I am a strong believer in teacher collaboration. I truly believe that teacher inquiry is one of the best ways for teachers to receive effective PD. Simply put – they are given control of their own learning, something we want our students to do. Here are some of my thoughts on how to set up a system of teacher collaboration between schools. This works especially well for small schools where there may only be one teacher per grade.
First, you need principals who truly believe in teacher empowerment.
The basic idea is to put teachers in charge of their own PD. the feedback I received from teachers is that this was the most effective PD they received all year. This is backed up by a number of articles in the Ontario Ministry of Education Capacity Building Series
and other authors.
The process has a number of key steps:
1. Bonding is essential – the first time we did this we had several wine and cheese socials just to get teachers to know each other. We did this after school and we invited our Superintendent to the first one – always a good idea.. I recommend that this be done before the end of September. Food is the key so we try to do potlucks to keep expenses down.
2. Patience is the key! It can take up to a year before teacher groups really click and real inquiry happens. The most important point for principals is to stick with it.
3. Throw in a little PD each time teachers get together. We started by explaining the whole process and what we were trying to achieve. We moved on to explaining the inquiry process – the School Improvement Plan
(SIP) is a perfect template for teacher inquiry. We had to reteach this because many teachers struggled with writing inquiry questions and what monitoring looked like.
4. Let teachers choose their own teams. Generally, teachers form in grade-level groups, FSL teachers work together as do resource. We do not determine the groupings and they can change over time.
5. While we have an umbrella question (digital media), the teachers come up with their own inquiry. This needs to be determined during the first pd session. We usually split the staff so that only half the teachers are out at any time.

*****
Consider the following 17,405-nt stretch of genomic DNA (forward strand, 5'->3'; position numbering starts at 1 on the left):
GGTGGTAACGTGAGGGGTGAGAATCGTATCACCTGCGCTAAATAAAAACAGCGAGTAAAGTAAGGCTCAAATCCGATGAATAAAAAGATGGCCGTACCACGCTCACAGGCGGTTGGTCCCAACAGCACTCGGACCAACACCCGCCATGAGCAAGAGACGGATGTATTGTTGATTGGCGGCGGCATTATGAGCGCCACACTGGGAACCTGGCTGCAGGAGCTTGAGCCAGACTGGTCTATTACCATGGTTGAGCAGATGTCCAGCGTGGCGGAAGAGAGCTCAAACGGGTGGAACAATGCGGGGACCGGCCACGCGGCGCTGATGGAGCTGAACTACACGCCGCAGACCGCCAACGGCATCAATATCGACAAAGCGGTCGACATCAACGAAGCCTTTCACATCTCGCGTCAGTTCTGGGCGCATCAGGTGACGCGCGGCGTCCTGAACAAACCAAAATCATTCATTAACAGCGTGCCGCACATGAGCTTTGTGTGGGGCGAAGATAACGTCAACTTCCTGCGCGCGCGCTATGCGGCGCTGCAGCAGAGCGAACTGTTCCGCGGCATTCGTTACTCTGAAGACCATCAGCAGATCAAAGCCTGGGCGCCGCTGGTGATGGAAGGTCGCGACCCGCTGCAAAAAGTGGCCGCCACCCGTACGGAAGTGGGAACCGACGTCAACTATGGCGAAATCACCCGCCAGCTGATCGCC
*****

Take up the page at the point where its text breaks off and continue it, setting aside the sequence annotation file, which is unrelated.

6. Teachers are given one half day to use at their discretion. They usually determine that date on the first day. At the first PD day we set a final date when the inquiry needs to be done. We try to use Board PD days if possible to cut down on using our PD budget. During this day, groups can report on some aspect of their inquiry and use the extra time to plan a second inquiry. Usually, we can get two inquiries during a school year. This is usually a very busy day – some groups decide on completely new inquiries, some decide to advance and refine their first inquiry.
7. Reporting is very important. Principals develop a Google form or doc that must be completed before the first PD session is over. We start by making this easy, the questions below are usually used.
I) What is your inquiry question (using proper format)
II) When and where does your group plan to meet and what is the purpose of the meeting (it is really great to have the ‘host’ principal visit with the team when they are at their school). We then put all these dates on a special Google calendar that is shared with all staff. We also put together a Google + Page so groups can share their material – this usually takes some time to catch on.
III) How do they plan to monitor their students to extract some sort of data.
IV) We include space for observations and conclusions, but these sections can’t be filled out yet.
Really important – the principals review the reporting and comment where necessary. The inquiry question for each group is then transferred to the SIP document. Adding to the SIP continues all year.
The reporting gets much better over time, but this can take some time and some editing by the principal group.
Basically, that’s it. This system works best for small schools where there may only be one teacher per grade. The other essential ingredient is the principal who is responsible for keeping the process going throughout the year.